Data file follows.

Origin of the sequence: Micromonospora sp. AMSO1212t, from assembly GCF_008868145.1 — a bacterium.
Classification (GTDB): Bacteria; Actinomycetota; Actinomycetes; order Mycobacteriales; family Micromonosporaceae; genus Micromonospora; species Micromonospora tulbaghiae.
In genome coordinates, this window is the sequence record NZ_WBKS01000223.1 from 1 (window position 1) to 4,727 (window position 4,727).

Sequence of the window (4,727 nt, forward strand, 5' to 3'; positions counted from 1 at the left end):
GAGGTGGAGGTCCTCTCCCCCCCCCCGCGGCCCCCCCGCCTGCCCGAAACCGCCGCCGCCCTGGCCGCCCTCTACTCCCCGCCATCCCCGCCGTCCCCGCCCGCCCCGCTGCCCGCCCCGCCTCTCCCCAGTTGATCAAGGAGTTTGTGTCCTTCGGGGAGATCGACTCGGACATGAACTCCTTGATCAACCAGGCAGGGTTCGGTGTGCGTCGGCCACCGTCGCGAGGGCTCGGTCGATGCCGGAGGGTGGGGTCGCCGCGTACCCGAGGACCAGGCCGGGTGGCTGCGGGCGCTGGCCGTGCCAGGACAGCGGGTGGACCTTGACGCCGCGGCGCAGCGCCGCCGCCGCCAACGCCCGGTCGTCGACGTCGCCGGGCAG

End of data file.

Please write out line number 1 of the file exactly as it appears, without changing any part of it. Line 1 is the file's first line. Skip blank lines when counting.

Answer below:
Origin of the sequence: Micromonospora sp. AMSO1212t, from assembly GCF_008868145.1 — a bacterium.